Digital Success in less than 3 minutes
We celebrated Global Accessibility Awareness Day with the launch of 6 videos on accessibility in the workplace.
These videos feature how small changes can make a big difference.
Our vision is to have an inclusive society where disability and health conditions do not present a barrier in education or in the workplace through Assistive Technology, Ergonomics and creating an accessible environment.
This is the fifth video of our 6 series of accessibility in the workplace.
Let’s hear from Nicola James from Lexxic.
Digital success in less than three minutes. My name is Nicola James and I’m a chartered occupational psychologist. I was diagnosed with dyslexia in my third year of my degree and as a result having a support tuition it made such a big difference to my life so actually what I do is to try and help people who have dyslexia so I’m a chartered psychologist and the CEO of Lexxic. I don’t know whether I call dyslexia an impairment. I probably would call it a difference like I think dyslexia enables me to run a company. I have 15 employees and we’re growing it makes me very sort of
bigger picture thinking. I think the thing I find harder is the thing is things like reading complex information, getting my thoughts down on page. So when I was at university I used three assistive technologies. I used voice recognition which is basically I speak and it types for me like Dragon NaturallySpeaking I used mind mapping software to help get my thoughts down on paper and structuring my essays in the brainstorming way and I use text speech I used Read&Write Gold which basically reads the text out loud to highlights the words as you read. In the workplace I just use text-to-speech which basically is getting the Read&Write gold which reads
the text aloud to me it makes such a big difference and also when proofreading my work, oh my god it’s a saviour. it shows me if I’ve actually written oh I think I’ve written and helps me spot spelling errors as well. I think one of the only ways I use it differently is I love having huge monitors and particularly having two what I find is that if I have to keep referring between documents I forget what I’ve looked at so I have to relook at the document and that’s because of my short-term memory which is related to my dyslexia whereas if I can compare and contrast two documents together or have my emails here I have the document I’m working on next to me it makes such a big difference. Enables me to work faster and just be more proactive and as the information is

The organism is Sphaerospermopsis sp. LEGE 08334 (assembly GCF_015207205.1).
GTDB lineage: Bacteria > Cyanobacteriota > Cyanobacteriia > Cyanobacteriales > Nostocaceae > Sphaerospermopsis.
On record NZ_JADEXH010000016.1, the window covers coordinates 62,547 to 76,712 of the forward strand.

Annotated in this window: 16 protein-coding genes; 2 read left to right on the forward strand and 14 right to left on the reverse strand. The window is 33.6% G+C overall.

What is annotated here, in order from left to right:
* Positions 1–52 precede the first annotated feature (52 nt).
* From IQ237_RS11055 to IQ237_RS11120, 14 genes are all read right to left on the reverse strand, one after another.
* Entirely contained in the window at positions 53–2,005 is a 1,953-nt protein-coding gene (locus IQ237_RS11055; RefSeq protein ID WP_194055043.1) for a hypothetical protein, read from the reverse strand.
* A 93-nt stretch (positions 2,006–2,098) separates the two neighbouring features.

larger I can read documents more easily I can see this makes more easily. I think one of my superpowers is the gift of dyslexia because by being given that did struggle but through those challenges, I just wanted to make people’s lives easier so I set up Lexxic to help other people who’d been through what I’ve been through and it is challenging when you have dyslexia and you don’t have the right tools so I think the superpower is to care about other people and give them skills that I was given In my third year of my degree and enable them in the workplace to succeed. So, if you were thinking of hiring someone with dyslexia I would look beyond the label, I find that dyslexia has many many strengths just important to ensure that the
role person is going for aligns with their strengths. I have a team with people who have dyslexia and don’t have dyslexia and I find that people with dyslexia have many strengths like coaching, working on one-to-one supporting people, giving presentations and then other people that are really good at the detail might not be so good at the bigger picture and together the team works really well so I think it’s important to recognize and look beyond the label look at what people are good at and align those strengths with the role and if you have dyslexia, make sure you don’t give yourself such a hard time and look at what you’re good at and focus on what you’re good at because you’ll find lots of doors open if you do that. This video was produced for Business Disability Forum in collaboration with BBC and Microlink. With thanks to: Anya Otto from Atos, Joanna Wootten Age Disability and Inclusion Expert, Nicola James from Lexxic, Paul Bepey from BBC, Paul Smyth from Barclays, Ross Hovey from Lloyds Banking Group.